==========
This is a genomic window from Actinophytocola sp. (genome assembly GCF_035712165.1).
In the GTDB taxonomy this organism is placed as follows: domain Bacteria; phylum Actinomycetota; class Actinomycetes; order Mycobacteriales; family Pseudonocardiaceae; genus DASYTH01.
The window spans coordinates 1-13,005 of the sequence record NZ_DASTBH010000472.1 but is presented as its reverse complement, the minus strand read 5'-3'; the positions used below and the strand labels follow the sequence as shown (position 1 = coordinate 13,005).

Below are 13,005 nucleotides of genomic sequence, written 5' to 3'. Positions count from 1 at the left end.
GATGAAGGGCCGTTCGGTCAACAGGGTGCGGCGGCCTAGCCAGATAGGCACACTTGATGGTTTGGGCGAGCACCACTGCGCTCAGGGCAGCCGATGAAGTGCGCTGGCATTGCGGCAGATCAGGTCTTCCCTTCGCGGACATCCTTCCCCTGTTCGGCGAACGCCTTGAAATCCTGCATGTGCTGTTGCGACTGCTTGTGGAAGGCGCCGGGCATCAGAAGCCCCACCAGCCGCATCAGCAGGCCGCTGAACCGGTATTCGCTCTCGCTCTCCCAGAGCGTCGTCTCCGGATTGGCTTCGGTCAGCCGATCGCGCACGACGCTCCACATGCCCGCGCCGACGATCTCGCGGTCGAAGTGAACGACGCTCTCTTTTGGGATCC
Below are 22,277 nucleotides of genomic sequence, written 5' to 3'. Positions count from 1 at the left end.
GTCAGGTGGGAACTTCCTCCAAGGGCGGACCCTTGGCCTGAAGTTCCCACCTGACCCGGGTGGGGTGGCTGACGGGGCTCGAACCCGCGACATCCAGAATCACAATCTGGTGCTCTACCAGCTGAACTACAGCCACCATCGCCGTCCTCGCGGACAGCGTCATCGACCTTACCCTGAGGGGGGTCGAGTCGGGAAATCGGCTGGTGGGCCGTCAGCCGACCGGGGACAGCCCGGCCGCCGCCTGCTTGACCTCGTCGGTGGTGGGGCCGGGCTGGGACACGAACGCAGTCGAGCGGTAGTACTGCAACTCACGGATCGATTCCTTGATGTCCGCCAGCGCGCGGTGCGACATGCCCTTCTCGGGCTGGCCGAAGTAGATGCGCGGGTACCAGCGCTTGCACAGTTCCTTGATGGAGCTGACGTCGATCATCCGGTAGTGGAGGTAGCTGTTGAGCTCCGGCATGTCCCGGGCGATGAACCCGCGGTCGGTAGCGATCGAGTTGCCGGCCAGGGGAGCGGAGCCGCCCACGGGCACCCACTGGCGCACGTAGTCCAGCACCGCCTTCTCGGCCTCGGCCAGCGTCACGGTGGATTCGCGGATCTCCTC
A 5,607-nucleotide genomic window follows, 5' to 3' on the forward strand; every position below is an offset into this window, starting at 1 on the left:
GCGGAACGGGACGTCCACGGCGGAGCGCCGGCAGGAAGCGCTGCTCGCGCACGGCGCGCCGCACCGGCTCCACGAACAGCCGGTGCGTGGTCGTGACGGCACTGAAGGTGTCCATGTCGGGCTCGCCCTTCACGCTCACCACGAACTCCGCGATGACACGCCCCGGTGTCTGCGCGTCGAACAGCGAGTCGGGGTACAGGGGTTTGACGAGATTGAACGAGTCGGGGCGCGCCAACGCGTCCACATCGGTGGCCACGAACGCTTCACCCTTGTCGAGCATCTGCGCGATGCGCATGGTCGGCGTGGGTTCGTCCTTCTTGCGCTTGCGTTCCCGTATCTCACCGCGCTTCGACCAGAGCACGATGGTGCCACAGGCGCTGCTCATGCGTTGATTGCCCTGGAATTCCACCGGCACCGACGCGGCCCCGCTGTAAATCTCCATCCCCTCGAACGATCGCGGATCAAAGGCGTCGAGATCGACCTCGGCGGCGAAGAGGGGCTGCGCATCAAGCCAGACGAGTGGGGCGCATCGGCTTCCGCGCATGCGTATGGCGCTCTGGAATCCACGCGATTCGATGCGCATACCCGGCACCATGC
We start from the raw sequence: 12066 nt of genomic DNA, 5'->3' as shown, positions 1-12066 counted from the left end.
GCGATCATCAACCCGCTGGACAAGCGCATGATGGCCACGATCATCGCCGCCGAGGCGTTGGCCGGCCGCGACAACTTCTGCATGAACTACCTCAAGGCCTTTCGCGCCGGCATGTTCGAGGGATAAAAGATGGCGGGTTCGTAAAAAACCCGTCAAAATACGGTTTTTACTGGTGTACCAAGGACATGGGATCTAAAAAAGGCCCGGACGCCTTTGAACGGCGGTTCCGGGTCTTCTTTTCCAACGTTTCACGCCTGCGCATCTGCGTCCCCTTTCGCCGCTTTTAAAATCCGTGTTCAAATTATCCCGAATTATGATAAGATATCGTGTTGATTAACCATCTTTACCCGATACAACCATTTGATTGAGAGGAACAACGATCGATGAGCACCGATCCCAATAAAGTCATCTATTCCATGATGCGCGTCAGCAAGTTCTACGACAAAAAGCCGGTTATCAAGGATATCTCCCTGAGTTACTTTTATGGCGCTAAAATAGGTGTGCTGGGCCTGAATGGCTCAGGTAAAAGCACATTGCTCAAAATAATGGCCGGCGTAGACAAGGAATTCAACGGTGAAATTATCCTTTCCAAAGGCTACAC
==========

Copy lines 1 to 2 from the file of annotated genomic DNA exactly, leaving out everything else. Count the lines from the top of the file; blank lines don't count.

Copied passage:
This is a genomic window from Actinophytocola sp. (genome assembly GCF_035712165.1).
In the GTDB taxonomy this organism is placed as follows: domain Bacteria; phylum Actinomycetota; class Actinomycetes; order Mycobacteriales; family Pseudonocardiaceae; genus DASYTH01.